Guard, Guide, and Direct

Most every weekday of the school year, I pass as many as six crossing guards. My three children attend three different schools, so this isn’t out of the realm of possibility. Still, I do spend at least a few minutes of our commute in awe of these men and women. [Note: I should say man and women due to the fact that only one of the six is male. My personal theory is that women make good crossing guards because we are excellent multi-taskers. For instance, I am—right now—simultaneously typing this blog post, cooking supper, and texting about carpools. Oh, double-X chromosome, is there anything you can’t do?!]


Since we see these same six people 180 days of the year, I begin to feel like I know them. For instance, I’ve created a backstory for the man in front of our elementary school. He has a New York-type accent and a pointy, white goatee. (true) I’ve decided he’s an independently wealthy, retired CEO who moved here from Silicon Valley to find some peace and quiet. He only does the crossing guard gig to get out of the house a couple of times a day. (fiction) He replaced a lady who worked nights, stopped traffic in the mornings, went home to sleep, and then returned in the afternoon (That part is not fictional. We got to know her as we walked to school. You can actually find out a lot about a person with just a couple of sentences a day for six or seven years).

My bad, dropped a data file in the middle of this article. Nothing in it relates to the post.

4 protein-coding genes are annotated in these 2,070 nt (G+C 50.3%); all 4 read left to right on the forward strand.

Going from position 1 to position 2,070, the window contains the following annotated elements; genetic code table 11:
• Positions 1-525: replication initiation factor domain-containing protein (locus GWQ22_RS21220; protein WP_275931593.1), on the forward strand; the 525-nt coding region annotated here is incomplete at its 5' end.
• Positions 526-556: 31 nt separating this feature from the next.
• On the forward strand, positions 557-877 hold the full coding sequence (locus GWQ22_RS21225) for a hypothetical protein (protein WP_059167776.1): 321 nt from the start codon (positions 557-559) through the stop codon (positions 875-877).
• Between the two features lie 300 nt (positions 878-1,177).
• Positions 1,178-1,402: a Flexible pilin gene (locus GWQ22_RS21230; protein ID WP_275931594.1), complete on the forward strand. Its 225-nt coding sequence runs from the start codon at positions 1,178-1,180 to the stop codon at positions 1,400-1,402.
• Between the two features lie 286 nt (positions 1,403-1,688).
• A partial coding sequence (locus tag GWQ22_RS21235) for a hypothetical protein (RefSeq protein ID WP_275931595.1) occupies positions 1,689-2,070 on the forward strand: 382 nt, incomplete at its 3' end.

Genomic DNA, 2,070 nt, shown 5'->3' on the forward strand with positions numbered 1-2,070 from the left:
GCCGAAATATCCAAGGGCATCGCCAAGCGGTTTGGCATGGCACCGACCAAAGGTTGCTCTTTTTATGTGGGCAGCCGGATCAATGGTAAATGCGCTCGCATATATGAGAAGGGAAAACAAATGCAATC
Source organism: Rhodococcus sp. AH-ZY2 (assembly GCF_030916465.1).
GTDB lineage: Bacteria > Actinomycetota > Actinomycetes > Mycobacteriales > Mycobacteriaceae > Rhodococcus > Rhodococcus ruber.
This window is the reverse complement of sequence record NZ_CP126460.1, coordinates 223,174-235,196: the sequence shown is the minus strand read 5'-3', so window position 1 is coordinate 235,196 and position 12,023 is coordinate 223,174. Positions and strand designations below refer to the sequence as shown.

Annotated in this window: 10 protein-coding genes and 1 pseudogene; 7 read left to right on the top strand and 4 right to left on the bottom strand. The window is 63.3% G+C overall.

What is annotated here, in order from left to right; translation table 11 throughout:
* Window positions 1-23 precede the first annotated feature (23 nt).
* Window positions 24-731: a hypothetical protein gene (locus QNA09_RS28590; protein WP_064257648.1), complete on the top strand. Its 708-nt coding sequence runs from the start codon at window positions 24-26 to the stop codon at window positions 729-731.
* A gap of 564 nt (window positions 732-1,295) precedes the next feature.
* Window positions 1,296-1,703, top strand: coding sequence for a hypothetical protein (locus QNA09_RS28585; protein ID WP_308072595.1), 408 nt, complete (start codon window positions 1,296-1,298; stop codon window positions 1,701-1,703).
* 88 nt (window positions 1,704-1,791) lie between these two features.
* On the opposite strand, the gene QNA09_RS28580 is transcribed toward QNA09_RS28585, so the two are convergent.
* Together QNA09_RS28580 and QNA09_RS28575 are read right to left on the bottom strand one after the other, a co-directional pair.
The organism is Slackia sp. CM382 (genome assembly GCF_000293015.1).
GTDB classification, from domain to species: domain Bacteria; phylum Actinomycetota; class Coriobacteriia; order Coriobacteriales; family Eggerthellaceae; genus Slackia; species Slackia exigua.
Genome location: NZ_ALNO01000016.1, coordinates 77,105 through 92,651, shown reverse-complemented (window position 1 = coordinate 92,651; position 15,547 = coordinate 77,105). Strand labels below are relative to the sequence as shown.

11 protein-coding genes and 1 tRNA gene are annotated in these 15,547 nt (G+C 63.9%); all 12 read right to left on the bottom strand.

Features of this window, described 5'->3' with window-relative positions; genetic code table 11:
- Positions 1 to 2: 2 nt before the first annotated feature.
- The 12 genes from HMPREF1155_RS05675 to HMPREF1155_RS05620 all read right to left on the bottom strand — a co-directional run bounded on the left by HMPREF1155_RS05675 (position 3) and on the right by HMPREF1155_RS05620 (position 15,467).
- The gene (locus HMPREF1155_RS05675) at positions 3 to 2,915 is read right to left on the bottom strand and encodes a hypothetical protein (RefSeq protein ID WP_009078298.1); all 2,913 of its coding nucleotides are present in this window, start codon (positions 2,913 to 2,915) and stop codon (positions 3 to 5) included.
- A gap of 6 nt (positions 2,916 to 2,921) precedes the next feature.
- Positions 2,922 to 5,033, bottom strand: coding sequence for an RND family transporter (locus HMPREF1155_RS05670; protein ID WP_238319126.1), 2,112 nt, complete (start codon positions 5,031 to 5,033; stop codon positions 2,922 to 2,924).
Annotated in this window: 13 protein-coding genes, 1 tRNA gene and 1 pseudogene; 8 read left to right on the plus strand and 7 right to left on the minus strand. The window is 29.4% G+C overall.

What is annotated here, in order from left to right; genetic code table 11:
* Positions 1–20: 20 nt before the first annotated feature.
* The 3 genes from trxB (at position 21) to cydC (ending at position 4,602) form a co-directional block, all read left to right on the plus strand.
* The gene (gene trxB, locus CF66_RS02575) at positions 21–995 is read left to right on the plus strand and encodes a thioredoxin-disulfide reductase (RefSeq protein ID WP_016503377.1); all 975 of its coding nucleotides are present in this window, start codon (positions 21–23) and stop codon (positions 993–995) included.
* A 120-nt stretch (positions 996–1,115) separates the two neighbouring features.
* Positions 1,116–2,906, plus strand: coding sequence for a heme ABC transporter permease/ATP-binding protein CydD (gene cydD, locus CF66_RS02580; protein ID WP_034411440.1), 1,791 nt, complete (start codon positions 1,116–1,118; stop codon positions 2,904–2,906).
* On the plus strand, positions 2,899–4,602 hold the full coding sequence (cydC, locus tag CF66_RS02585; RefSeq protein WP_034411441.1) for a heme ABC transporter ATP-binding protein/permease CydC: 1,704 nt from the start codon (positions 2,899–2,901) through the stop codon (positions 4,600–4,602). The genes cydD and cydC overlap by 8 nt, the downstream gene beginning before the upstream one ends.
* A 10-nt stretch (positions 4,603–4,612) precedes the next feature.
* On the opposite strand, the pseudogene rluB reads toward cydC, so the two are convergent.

One of the most famous crossing guards in Murfreesboro’s history has to be the lady who directs traffic on Memorial Boulevard. She wears costumes and/or holds props for all major holidays (including Veteran’s Day). Her movements are as smooth as a Japanese kabuki dancer. She seems oddly at home right in the middle of five lanes of busy traffic.


The lady who stands at the convergence of the elementary, middle, and high schools near us is the most cheerful crossing guard I’ve ever seen. At 7:45 in the morning, you’ll find her giving out two-handed waves as she walks to her spot. Looking at her beaming smiles, you’d think she was on a float in the Macy’s Thanksgiving Day Parade, instead of directing traffic on a cold, rainy Monday morning.


Which brings me to the weather…